An independent expert report into FSC member insurers’ compliance with the life insurance code of practice has found that a number of insurers “appear not to be taking their obligations seriously”.
The Life Insurance Code Compliance Committee's report into insurers' compliance with the code over the 2019 financial year found that the corporate culture of "many" insurers appeared not to align with the code.
"The effectiveness of [code] subscribers’ staff training programs and monitoring frameworks is questionable, as evidenced by the large volume of breaches caused by human error," the committee said.
The report also pointed to the fact that insurers lacked sufficient processes for reporting breaches of the code relating to claims decisions time frames, and that claims-related complaints and claims handling time frames had increased.
Committee chair Anne Brown specifically called out the poor data provided by insurers in remarks released alongside the report, saying this had made the information gathering process extremely difficult for the committee.
"The committee’s intention was to publish a report that would provide meaningful insights into how subscribers have improved their code compliance since the code came into formal operation in 2017. Unfortunately, inconsistencies in the content and quality of last year’s data and its collation has not enabled this to happen," Ms Brown said.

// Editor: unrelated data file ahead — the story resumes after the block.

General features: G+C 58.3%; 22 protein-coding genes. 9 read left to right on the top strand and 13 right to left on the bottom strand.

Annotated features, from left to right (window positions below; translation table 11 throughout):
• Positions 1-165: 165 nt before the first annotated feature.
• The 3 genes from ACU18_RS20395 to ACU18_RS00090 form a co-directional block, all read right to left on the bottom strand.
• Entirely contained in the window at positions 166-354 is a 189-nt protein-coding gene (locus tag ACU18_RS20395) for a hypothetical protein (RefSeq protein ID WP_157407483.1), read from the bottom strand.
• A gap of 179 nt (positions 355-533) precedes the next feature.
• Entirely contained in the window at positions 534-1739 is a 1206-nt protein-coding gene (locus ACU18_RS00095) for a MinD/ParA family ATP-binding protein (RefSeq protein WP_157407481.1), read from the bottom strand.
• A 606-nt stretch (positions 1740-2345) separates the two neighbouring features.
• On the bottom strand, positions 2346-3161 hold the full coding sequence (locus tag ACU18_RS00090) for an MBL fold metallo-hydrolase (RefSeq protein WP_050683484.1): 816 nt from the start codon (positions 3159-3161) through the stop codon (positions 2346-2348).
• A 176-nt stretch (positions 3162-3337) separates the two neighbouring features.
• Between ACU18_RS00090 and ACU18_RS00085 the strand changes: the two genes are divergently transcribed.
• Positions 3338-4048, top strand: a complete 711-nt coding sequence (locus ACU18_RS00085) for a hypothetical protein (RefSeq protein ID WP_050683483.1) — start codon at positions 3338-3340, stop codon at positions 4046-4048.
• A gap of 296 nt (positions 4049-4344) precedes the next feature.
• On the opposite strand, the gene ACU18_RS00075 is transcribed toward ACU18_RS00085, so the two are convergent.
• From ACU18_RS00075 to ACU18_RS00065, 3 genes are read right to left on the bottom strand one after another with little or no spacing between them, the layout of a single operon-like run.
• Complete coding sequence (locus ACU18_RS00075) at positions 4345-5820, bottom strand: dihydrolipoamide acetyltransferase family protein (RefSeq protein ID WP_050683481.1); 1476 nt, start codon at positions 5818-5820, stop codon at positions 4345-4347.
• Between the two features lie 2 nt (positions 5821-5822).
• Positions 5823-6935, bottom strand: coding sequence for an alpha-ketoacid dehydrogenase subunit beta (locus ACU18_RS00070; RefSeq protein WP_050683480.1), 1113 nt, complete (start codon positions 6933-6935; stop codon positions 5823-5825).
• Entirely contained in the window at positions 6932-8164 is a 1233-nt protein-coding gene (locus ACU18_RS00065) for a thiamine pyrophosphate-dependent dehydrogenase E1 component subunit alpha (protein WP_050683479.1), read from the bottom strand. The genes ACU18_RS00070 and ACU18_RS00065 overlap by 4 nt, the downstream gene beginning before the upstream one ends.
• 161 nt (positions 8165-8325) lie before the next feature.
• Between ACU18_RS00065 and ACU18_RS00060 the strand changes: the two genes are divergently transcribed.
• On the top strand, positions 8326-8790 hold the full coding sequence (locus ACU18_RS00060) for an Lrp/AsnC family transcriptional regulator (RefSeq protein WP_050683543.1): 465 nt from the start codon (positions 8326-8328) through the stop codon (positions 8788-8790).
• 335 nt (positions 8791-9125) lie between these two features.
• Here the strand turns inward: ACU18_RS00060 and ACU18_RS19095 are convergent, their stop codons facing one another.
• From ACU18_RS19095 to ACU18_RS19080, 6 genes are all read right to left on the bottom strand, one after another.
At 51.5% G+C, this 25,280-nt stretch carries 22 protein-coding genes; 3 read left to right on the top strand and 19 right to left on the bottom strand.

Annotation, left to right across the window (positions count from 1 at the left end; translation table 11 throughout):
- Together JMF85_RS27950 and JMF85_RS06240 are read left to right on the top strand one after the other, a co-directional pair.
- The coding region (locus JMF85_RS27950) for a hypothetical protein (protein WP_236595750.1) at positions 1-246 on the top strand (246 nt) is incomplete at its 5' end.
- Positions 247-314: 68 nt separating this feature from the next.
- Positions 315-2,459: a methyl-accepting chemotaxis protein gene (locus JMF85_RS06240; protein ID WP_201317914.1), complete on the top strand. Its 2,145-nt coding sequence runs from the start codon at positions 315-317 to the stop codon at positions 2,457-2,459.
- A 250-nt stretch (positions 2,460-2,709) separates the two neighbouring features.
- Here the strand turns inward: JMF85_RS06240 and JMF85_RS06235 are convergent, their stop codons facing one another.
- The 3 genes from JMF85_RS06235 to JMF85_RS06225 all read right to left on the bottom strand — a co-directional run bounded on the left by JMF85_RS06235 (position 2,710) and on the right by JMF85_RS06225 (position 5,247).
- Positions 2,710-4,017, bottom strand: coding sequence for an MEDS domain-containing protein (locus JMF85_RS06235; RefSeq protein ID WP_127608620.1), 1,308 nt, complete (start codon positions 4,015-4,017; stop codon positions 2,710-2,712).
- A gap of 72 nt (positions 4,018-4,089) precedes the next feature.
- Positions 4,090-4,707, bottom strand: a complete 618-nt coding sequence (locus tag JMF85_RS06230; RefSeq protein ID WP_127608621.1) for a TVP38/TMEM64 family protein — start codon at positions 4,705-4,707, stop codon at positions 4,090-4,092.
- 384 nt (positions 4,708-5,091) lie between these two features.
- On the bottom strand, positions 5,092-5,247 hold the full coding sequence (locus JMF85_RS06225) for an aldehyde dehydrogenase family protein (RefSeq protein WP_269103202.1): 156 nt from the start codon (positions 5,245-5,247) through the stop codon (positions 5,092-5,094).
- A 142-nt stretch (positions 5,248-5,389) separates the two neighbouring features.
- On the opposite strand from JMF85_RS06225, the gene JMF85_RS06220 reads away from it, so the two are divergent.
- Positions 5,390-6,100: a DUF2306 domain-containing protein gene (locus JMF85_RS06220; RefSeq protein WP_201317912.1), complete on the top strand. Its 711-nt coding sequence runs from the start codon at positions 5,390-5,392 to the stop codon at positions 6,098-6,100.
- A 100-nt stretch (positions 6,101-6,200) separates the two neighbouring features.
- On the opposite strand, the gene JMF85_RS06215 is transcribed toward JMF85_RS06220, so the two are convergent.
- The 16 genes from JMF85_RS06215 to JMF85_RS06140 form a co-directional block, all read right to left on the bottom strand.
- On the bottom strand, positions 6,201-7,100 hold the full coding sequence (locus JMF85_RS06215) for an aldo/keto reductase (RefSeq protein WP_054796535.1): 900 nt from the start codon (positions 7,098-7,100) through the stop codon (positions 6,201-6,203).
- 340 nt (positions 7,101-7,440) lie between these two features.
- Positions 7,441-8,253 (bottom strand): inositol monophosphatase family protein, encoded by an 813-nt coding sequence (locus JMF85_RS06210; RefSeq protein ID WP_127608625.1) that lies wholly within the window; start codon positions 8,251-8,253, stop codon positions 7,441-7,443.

“Self-regulation is a privilege. With that privilege comes an obligation to ensure that appropriate mechanisms are in place to comply with the code and report, via complete and accurate quantitative data, both internally and externally."
FSC chief executive Sally Loane sought to downplay the findings of the report, saying insurers had already taken steps to improve and that the code was still in its early days.
"The 2018-19 report reflects results from the code’s second year in existence and we are confident the industry is undertaking determined steps to improve the way it delivers services to customers," Ms Loane said.
“We note examples where industry has improved markedly in the past 12 months, including investing $600 million in new systems, including claims management systems that have code monitoring and reporting embedded in them."
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